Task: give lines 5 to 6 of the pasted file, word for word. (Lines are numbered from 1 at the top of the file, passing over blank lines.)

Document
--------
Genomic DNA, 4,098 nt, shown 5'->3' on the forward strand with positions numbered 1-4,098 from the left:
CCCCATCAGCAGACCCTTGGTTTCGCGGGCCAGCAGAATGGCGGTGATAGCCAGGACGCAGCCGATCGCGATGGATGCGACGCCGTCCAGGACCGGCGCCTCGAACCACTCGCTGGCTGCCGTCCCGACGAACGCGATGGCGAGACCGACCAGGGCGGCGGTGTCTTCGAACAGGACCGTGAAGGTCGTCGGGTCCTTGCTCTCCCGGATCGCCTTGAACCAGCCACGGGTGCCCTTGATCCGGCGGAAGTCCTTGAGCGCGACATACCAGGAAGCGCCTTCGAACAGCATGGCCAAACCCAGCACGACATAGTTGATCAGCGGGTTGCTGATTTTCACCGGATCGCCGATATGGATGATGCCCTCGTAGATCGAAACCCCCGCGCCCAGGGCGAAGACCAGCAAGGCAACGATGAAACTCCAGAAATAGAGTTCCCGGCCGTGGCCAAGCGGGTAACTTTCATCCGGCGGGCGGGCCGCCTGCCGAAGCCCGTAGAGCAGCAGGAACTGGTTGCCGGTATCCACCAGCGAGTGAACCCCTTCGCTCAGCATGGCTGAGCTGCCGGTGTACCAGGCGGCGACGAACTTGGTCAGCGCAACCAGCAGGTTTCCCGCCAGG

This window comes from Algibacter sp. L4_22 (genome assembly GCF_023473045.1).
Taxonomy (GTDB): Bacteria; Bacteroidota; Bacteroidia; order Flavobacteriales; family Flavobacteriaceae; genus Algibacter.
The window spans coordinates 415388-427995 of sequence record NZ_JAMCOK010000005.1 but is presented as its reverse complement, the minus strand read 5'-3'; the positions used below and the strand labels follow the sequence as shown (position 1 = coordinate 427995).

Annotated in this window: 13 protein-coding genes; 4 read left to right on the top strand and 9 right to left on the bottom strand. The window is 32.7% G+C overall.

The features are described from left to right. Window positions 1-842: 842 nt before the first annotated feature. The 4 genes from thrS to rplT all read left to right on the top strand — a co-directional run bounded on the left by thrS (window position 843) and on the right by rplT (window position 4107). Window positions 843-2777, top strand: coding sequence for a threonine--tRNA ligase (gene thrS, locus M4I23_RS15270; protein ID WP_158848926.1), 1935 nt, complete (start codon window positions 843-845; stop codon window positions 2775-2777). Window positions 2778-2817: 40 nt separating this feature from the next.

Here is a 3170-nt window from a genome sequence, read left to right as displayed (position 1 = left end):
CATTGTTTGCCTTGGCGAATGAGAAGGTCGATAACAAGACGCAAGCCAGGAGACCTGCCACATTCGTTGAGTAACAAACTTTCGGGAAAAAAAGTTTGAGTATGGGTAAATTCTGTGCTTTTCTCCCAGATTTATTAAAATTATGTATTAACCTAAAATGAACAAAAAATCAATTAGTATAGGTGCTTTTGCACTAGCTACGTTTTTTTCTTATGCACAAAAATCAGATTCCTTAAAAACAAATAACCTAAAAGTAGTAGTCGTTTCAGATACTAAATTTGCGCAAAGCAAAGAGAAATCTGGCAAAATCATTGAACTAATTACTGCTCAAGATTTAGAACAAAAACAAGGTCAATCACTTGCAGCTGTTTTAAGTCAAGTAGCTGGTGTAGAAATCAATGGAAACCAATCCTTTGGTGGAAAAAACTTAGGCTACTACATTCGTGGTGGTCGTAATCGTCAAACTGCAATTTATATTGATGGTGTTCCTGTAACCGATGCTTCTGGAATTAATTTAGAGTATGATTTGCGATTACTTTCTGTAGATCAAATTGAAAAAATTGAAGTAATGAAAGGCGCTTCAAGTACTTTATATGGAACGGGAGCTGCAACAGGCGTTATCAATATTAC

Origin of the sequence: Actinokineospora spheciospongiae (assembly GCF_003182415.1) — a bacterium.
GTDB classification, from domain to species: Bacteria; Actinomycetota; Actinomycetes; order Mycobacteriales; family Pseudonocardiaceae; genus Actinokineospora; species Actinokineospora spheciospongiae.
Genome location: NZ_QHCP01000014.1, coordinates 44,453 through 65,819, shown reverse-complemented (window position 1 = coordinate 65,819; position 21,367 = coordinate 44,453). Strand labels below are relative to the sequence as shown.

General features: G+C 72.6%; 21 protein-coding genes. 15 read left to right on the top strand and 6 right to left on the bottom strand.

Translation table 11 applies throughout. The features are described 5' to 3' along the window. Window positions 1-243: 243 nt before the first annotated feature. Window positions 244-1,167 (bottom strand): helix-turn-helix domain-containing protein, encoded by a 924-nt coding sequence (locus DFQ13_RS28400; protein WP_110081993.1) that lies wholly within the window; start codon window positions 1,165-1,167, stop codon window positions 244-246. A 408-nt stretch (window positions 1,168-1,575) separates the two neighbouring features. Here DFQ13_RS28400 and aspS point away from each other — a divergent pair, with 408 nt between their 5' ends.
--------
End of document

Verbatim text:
The window spans coordinates 415388-427995 of sequence record NZ_JAMCOK010000005.1 but is presented as its reverse complement, the minus strand read 5'-3'; the positions used below and the strand labels follow the sequence as shown (position 1 = coordinate 427995).

Annotated in this window: 13 protein-coding genes; 4 read left to right on the top strand and 9 right to left on the bottom strand. The window is 32.7% G+C overall.